The EU is phasing out palm oil biofuels because of concerns over deforestation. Research also suggests that making biodiesel from palms grown on newly cleared land increases greenhouse gas emissions instead of reducing them. Undeterred, Indonesia is working to increase the palm component in its biodiesel, which it markets as "Green Diesel," and to develop other palm-based biofuels.
Today there are enough oil palm plantations worldwide to cover an area larger than the state of Kansas, and the industry is still growing. It is concentrated in Asia, but plantations are spreading in Africa and Latin America. Palm oil is everywhere today: in food, soap, lipstick, even newspaper ink. It's been called the world's most hated crop because of its association with deforestation in Southeast Asia. Between 2018 and 2020, almost 500,000 acres (202,000 hectares) of rainforest were cleared in just three countries: Indonesia, Malaysia and Papua New Guinea, leading to Indigenous communities losing their land. But despite boycott campaigns, the world uses more palm oil than any other vegetable oil - over 73 million tons in 2020. That's because palm oil is cheap. The plant that makes it, the African oil palm, can produce up to 10 times more oil per hectare than soya.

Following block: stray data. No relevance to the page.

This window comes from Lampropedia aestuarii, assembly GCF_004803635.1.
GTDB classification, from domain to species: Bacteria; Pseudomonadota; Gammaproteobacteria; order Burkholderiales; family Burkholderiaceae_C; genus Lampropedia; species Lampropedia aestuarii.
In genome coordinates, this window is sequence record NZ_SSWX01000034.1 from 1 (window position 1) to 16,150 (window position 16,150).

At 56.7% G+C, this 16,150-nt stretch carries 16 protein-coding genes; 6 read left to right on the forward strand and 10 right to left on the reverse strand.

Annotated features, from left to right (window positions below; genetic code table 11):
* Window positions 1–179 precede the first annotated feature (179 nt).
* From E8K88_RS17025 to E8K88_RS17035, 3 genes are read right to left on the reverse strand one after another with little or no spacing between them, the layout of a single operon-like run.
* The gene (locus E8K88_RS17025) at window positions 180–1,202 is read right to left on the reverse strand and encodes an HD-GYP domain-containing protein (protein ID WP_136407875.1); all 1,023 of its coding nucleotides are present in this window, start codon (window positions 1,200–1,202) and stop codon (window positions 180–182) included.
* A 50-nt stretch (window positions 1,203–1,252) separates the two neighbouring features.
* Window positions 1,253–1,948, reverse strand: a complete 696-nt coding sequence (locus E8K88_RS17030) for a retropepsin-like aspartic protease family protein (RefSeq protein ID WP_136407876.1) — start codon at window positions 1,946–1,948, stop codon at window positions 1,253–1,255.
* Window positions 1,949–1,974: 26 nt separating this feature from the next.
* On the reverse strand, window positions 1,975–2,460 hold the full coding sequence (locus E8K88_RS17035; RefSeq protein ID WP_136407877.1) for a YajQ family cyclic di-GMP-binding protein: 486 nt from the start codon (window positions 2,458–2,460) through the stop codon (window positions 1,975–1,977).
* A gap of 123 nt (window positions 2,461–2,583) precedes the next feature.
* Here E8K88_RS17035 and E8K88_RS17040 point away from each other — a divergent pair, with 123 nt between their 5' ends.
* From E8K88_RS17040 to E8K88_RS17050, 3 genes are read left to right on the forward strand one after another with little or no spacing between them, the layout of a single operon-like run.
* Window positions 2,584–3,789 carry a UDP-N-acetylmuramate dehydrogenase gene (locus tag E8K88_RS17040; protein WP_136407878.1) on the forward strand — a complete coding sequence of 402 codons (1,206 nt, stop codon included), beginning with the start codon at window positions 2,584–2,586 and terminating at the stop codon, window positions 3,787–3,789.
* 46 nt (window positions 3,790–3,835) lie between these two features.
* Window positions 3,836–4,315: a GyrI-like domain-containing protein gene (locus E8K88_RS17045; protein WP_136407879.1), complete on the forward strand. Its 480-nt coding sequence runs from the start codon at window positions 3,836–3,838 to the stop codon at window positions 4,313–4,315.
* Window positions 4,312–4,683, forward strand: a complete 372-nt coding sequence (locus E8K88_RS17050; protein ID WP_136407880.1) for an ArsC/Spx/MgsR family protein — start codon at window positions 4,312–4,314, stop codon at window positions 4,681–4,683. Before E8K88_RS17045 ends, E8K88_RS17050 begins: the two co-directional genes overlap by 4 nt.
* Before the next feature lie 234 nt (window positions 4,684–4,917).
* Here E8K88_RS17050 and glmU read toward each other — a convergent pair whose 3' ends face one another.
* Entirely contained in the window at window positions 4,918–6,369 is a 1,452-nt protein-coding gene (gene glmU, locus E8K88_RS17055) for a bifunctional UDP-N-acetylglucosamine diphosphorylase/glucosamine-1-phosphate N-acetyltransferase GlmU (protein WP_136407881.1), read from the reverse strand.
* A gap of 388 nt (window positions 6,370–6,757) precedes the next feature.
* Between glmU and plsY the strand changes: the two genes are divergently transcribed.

According to the International Union for the Conservation of Nature, tropical forest clearing for oil palm plantations threatens nearly 200 at-risk species, including orangutans, tigers and African forest elephants. However, the IUCN and many other advocates argue that shifting away from palm oil is not the answer. Since oil palm is so productive, they contend, switching to other oil crops could cause even more harm because it would require more land to cultivate substitutes.
Instead, there are more just and sustainable ways to make palm oil. Studies show that small-scale agroforestry techniques, like those historically practiced in Africa and among Afro-descendant communities in South America, offer effective ways to produce palm oil while protecting the environment.